Some people think that being a manager is a profession, just like being a carpenter, shoemaker, psychologist, ship captain, or a ritual circumciser. A manager of what? A minor detail. Here's a sample dialogue: "What job are you looking for?" "A management position." "In what sector?" "It doesn't matter." "What do you mean it doesn't matter? A manager has to be a professional in the sector in which he manages." "Uhh" (two or three seconds of silence) "an administrative manager." The more bizarre version goes like this: "Uhh, a general manager." "Do you mean a CEO?" "You know what?" (big grin) "That's also possible."
Unfortunately, I did not invent this witty dialogue. I have been through it too many times with too many people. All of them were academics with at least one degree with 10 or more years of experience, at least 35 years old, and looking for a new challenge, most of them managers. They are convinced that a manager does not have to grow into a management position within a specific field of business - that management is a profession in its own right and the field is unimportant. Just give them a chance to work in a challenging managerial position and they will prove how good they are. They are blithely unconcerned about their ability to set targets, make decisions, lead professionals, achieve results, and all in a field of which they know nothing. "What's the problem? I learn quickly," they say, as if managing operations at Nestle, business development at Amdocs, finance management at Motorola, or service at El Al was no big deal.
Registered patent of the public sector
Here and there you find people who conceive of the transition to a management job as a kind of professional retraining. "Up until now, I've been a chemist, designer, or a programmer; now I want to be a manager." Laboratory manager? Studio manager? Development manager? "Forget about it. I'm tired of this field; I want something new." This programmer is not an idiot; he is a Technion graduate. He realizes that he cannot become an advertiser without relevant education and experience, but he can be an advertising manager. Here his inherent managerial abilities will be enough; so what if he has no concept of what a rating, media campaign, or sales promotion is (not to mention slightly more complex concepts like segmenting, branding, or differentiation)? "There are subordinates for that." They rush ahead heedlessly to get an MBA, as if it were a degree in law, accounting, or pharmacy, confident that once they have the degree, the market will run after them to give them management positions in all sorts of sectors. Don't get me wrong; a degree in business management is a great thing, but it is in no way a profession. It is just a general degree that gives knowledge in various aspects of the business world - theoretical knowledge, not managerial experience.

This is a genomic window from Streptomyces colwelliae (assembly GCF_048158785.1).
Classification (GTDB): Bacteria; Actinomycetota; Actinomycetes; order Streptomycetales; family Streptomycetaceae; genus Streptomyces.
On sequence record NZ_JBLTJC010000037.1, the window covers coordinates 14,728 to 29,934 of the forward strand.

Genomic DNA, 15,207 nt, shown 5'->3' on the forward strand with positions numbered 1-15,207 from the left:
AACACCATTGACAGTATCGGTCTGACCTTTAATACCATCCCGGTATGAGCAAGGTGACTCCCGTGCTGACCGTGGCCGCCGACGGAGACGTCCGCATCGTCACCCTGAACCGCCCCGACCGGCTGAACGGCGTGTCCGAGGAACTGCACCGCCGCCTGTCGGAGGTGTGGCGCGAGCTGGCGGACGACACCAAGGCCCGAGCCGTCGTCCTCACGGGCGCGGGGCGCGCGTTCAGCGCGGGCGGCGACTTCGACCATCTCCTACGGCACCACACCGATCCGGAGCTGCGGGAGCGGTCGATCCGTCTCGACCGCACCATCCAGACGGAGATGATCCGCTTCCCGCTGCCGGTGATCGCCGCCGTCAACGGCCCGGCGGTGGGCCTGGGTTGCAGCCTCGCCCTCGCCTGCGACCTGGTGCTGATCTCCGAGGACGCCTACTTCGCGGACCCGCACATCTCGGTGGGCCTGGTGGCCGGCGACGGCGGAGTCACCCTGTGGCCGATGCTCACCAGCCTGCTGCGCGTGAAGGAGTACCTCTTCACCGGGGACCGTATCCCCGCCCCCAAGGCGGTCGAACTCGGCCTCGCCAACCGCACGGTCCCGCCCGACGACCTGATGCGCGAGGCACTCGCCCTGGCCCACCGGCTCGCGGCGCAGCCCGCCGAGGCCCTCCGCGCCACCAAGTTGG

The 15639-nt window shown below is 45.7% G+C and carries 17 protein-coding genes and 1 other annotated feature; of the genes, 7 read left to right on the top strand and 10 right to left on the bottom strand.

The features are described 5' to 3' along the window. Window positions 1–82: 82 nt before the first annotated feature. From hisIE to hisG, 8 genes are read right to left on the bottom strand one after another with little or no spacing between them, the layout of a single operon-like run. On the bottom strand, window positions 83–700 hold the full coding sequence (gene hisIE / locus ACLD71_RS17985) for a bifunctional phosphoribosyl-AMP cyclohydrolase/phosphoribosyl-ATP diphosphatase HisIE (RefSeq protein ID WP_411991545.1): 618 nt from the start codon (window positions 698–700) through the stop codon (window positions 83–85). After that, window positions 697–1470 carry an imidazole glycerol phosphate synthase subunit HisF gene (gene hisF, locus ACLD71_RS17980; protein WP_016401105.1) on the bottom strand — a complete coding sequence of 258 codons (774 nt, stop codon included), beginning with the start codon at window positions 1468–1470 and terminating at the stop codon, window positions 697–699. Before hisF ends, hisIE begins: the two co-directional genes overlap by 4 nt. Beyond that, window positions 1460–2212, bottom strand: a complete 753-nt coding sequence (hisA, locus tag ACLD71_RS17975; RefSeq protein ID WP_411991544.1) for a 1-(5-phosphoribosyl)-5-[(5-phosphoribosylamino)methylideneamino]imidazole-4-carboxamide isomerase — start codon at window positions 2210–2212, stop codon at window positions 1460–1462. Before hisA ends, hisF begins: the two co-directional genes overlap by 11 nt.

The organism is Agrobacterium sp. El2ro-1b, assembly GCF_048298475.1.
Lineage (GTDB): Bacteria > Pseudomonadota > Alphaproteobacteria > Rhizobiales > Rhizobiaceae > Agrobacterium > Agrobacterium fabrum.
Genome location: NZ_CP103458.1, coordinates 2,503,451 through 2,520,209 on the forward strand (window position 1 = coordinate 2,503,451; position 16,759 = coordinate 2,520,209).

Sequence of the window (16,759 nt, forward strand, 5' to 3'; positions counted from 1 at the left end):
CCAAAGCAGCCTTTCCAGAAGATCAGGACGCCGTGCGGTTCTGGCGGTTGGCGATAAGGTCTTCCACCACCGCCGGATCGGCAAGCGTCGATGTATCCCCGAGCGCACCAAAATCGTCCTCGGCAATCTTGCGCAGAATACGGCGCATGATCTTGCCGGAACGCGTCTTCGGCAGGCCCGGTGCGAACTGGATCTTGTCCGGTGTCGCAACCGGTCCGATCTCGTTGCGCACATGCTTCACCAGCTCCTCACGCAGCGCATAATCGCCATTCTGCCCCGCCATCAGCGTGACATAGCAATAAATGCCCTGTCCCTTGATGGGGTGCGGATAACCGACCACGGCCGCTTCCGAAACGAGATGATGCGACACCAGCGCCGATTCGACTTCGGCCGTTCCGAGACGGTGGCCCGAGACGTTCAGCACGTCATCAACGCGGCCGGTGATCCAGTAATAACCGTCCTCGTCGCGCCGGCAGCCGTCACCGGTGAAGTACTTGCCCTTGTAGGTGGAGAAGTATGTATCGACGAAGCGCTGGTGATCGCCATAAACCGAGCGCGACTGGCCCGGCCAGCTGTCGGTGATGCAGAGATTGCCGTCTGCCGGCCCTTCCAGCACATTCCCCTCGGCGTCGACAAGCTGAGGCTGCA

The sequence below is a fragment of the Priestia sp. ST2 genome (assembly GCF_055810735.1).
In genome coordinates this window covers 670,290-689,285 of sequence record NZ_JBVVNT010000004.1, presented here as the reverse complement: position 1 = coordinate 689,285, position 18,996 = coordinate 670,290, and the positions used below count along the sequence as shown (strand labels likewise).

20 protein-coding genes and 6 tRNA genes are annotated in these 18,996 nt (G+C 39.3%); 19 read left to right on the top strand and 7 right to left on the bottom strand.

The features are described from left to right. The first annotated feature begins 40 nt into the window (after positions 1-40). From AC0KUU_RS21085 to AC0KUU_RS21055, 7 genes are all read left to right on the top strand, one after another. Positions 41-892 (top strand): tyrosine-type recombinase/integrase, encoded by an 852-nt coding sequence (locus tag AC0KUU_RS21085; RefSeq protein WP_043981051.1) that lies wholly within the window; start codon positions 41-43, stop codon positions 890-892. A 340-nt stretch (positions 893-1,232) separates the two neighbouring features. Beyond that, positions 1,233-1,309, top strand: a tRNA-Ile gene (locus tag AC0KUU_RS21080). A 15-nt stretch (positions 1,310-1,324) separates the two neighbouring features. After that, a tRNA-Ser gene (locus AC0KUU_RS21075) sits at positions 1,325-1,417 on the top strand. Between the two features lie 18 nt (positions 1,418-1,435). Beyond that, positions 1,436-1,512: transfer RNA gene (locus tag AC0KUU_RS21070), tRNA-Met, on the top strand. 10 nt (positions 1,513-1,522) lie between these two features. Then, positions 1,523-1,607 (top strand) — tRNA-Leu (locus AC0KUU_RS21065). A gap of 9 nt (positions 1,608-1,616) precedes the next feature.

I do not know for sure where the idea that just being a manager is enough, regardless of the field, sprang from, but I suspect it originated in the public sector. Throughout this sector, appointing people to various positions without relevant background is routine, especially in management positions. So why should we be surprised that this idea is seeping into the entire market? If a charming, handsome, and uneducated TV news anchor can become minister of finance overnight, is it any wonder that everyone thinks he can do any job?
Intel CEO on the way to being OC Southern Command
I still encounter this mistaken idea in working with senior officers retiring from the army and looking for a management position in the business sector. Most of them expect to be a CEO, or at least a vice-president in a large company, and when it does not happen, they are disappointed. Their frustration is completely understandable. In contrast to many management teams in the public sector that are loaded with incompetents, senior officers in the army are very capable people (in my modest experience, at least) capable of leading successful enterprises in the business sector, had they only come from those enterprises. They are no less capable than any other worthy manager, but they lack the necessary knowledge and experience. You do not expect the CEO of Intel to be the next OC Southern Command.
On the other hand, there is no doubt that the enigmatic job answering to the name of "administrative manager" is an invention of the public sector. This senior and highly rewarded position is very common there, exactly as it is in the business sector, except that in the business sector, the position is called "secretary."
The author is a labor market specialist
Published by Globes [online], Israel business news - www.globes-online.com - on August 30, 2018
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